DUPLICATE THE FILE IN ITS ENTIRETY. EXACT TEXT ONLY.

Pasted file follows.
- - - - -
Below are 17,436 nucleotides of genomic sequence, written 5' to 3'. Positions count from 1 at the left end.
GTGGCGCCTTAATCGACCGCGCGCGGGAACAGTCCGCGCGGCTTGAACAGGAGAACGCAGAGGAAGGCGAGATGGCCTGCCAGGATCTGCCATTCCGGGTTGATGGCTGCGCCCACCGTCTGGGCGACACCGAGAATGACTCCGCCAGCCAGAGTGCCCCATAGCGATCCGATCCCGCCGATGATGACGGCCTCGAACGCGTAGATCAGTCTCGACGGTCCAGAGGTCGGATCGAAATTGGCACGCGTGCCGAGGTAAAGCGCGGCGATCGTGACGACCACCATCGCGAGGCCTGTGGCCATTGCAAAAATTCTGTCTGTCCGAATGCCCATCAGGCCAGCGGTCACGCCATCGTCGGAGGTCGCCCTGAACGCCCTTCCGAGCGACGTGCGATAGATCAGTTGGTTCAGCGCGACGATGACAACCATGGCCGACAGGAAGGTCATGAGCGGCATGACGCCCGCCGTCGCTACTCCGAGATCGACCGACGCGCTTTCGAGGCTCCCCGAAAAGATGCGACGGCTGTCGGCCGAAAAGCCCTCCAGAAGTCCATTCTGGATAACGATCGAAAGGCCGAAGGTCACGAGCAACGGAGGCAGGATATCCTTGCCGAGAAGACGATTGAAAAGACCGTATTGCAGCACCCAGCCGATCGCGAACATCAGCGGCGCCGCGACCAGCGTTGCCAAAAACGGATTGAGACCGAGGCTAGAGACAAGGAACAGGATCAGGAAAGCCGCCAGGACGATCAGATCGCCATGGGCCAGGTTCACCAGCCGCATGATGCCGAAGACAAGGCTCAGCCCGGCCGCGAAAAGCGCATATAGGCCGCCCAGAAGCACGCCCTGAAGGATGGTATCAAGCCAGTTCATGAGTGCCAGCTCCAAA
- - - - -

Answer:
Below are 17,436 nucleotides of genomic sequence, written 5' to 3'. Positions count from 1 at the left end.
GTGGCGCCTTAATCGACCGCGCGCGGGAACAGTCCGCGCGGCTTGAACAGGAGAACGCAGAGGAAGGCGAGATGGCCTGCCAGGATCTGCCATTCCGGGTTGATGGCTGCGCCCACCGTCTGGGCGACACCGAGAATGACTCCGCCAGCCAGAGTGCCCCATAGCGATCCGATCCCGCCGATGATGACGGCCTCGAACGCGTAGATCAGTCTCGACGGTCCAGAGGTCGGATCGAAATTGGCACGCGTGCCGAGGTAAAGCGCGGCGATCGTGACGACCACCATCGCGAGGCCTGTGGCCATTGCAAAAATTCTGTCTGTCCGAATGCCCATCAGGCCAGCGGTCACGCCATCGTCGGAGGTCGCCCTGAACGCCCTTCCGAGCGACGTGCGATAGATCAGTTGGTTCAGCGCGACGATGACAACCATGGCCGACAGGAAGGTCATGAGCGGCATGACGCCCGCCGTCGCTACTCCGAGATCGACCGACGCGCTTTCGAGGCTCCCCGAAAAGATGCGACGGCTGTCGGCCGAAAAGCCCTCCAGAAGTCCATTCTGGATAACGATCGAAAGGCCGAAGGTCACGAGCAACGGAGGCAGGATATCCTTGCCGAGAAGACGATTGAAAAGACCGTATTGCAGCACCCAGCCGATCGCGAACATCAGCGGCGCCGCGACCAGCGTTGCCAAAAACGGATTGAGACCGAGGCTAGAGACAAGGAACAGGATCAGGAAAGCCGCCAGGACGATCAGATCGCCATGGGCCAGGTTCACCAGCCGCATGATGCCGAAGACAAGGCTCAGCCCGGCCGCGAAAAGCGCATATAGGCCGCCCAGAAGCACGCCCTGAAGGATGGTATCAAGCCAGTTCATGAGTGCCAGCTCCAAA